Today is February first. In addition to things like Black History Month, President’s Day, and whatever else is celebrated in February,* it also marks the beginning of the annual RPM Challenge.
Think of the RPM Challenge as the musical equivalent of November’s National Novel Writing Month. The Challenge, which started in my home state of New Hampshire back in 2006 by local music magazine The Wire, is a call to record either 35 minutes or 10 tracks worth of new music in the month of February.
It’s a lot of fun. Or would be, if I ever finished the challenge.
Unlike National Novel Writing Month, which I accomplished this year, the several times I’ve began an RPM Challenge project, I never finished it.
The one time I sort of did was in 2009 when I played bass on my brother’s album. He’s finished the challenge four or five times, now, maybe more. And he has more kids than I do.
Me, I always petered out somewhere along the line, sometimes due to time restrictions, sometimes due to technical or equipment difficulties, but usually due to being my own worst enemy.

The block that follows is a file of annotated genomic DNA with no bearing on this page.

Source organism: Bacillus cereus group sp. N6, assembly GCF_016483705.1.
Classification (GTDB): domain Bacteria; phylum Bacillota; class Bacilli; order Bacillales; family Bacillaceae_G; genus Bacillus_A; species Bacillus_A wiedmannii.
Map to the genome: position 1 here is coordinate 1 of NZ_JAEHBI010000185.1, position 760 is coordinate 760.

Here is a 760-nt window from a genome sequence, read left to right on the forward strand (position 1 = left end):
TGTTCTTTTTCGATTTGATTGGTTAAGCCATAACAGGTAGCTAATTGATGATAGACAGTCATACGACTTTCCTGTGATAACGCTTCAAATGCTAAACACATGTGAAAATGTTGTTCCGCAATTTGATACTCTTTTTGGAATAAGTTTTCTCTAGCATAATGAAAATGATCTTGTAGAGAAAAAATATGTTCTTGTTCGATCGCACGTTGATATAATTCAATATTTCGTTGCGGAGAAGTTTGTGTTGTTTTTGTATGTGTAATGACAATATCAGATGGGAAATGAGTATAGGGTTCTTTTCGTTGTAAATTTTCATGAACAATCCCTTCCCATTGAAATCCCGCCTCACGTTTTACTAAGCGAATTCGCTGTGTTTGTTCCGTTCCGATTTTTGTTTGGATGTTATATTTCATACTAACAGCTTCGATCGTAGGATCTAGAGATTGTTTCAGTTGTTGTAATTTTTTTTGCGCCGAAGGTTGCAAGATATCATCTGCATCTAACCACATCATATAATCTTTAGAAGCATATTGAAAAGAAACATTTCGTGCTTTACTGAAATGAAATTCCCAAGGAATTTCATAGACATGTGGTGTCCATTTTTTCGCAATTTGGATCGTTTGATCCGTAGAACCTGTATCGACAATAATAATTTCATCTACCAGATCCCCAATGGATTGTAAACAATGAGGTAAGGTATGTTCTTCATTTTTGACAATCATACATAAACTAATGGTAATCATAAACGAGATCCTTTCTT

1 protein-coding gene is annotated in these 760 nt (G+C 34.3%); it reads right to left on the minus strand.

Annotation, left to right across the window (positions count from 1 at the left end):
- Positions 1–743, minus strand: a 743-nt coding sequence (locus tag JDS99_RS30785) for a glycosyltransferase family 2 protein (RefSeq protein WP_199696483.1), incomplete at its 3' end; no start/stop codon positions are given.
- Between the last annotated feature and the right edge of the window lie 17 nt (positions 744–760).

You see, back when I had the music equipment and the space to record, I fell into the thrall of that dreaded monster perfection.
Perfection is one mean bastard. He gets into your head and makes you think you’re some kind of rock star when you’re really just a dude with a 9-to-5 and a hankering to pretend, just for a few hours here and there, that you’re something bigger than you really are.
And there’s nothing wrong with that.
This is the difference between me and my brother: I let perfection play on my immaturity and narcissism. My brother, while only a year and some change older than me, got married, started a family, and finished school far younger than I did.
In short, he grew up faster.
He knew the value of time and realism. He didn’t dicker around with trying to get everything just right. No, he said to himself, and I’m making this up based on observations but bear with me, “There is something I want to do. If I do X, Y, and Z for this amount of time every day, I will accomplish what I set out to do.”
He had a goal, and a system to achieve that goal.
Process and not perfection.
In short, he went for it.
Me, not so much. Continue reading “Feeding the Perfection Beast”